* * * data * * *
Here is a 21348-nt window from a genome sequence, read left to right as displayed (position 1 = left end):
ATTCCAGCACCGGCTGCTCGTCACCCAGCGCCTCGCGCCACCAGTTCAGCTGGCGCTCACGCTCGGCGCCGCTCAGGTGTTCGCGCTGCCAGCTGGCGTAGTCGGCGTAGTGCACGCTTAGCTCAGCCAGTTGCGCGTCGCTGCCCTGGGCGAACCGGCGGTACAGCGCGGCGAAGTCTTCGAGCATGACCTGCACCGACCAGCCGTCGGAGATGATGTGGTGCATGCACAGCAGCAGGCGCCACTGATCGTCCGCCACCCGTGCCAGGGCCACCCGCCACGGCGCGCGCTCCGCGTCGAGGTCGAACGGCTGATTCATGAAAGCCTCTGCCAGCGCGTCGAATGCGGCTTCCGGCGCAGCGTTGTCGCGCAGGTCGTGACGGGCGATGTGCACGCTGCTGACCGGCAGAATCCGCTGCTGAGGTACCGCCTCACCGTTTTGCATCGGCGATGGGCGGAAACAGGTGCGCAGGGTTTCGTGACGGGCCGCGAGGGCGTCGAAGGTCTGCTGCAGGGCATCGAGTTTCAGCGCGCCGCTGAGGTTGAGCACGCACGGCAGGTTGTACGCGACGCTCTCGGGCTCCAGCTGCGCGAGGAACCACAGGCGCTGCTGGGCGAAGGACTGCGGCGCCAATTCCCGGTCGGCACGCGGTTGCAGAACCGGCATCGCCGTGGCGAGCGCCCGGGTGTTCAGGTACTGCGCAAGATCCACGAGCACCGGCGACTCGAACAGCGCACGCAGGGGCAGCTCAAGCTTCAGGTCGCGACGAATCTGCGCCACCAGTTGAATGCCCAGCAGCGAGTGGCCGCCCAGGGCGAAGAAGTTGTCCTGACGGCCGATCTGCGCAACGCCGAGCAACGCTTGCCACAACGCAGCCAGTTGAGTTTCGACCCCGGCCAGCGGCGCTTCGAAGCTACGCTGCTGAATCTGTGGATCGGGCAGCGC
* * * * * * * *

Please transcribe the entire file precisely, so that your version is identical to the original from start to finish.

Here is a 21348-nt window from a genome sequence, read left to right as displayed (position 1 = left end):
ATTCCAGCACCGGCTGCTCGTCACCCAGCGCCTCGCGCCACCAGTTCAGCTGGCGCTCACGCTCGGCGCCGCTCAGGTGTTCGCGCTGCCAGCTGGCGTAGTCGGCGTAGTGCACGCTTAGCTCAGCCAGTTGCGCGTCGCTGCCCTGGGCGAACCGGCGGTACAGCGCGGCGAAGTCTTCGAGCATGACCTGCACCGACCAGCCGTCGGAGATGATGTGGTGCATGCACAGCAGCAGGCGCCACTGATCGTCCGCCACCCGTGCCAGGGCCACCCGCCACGGCGCGCGCTCCGCGTCGAGGTCGAACGGCTGATTCATGAAAGCCTCTGCCAGCGCGTCGAATGCGGCTTCCGGCGCAGCGTTGTCGCGCAGGTCGTGACGGGCGATGTGCACGCTGCTGACCGGCAGAATCCGCTGCTGAGGTACCGCCTCACCGTTTTGCATCGGCGATGGGCGGAAACAGGTGCGCAGGGTTTCGTGACGGGCCGCGAGGGCGTCGAAGGTCTGCTGCAGGGCATCGAGTTTCAGCGCGCCGCTGAGGTTGAGCACGCACGGCAGGTTGTACGCGACGCTCTCGGGCTCCAGCTGCGCGAGGAACCACAGGCGCTGCTGGGCGAAGGACTGCGGCGCCAATTCCCGGTCGGCACGCGGTTGCAGAACCGGCATCGCCGTGGCGAGCGCCCGGGTGTTCAGGTACTGCGCAAGATCCACGAGCACCGGCGACTCGAACAGCGCACGCAGGGGCAGCTCAAGCTTCAGGTCGCGACGAATCTGCGCCACCAGTTGAATGCCCAGCAGCGAGTGGCCGCCCAGGGCGAAGAAGTTGTCCTGACGGCCGATCTGCGCAACGCCGAGCAACGCTTGCCACAACGCAGCCAGTTGAGTTTCGACCCCGGCCAGCGGCGCTTCGAAGCTACGCTGCTGAATCTGTGGATCGGGCAGCGC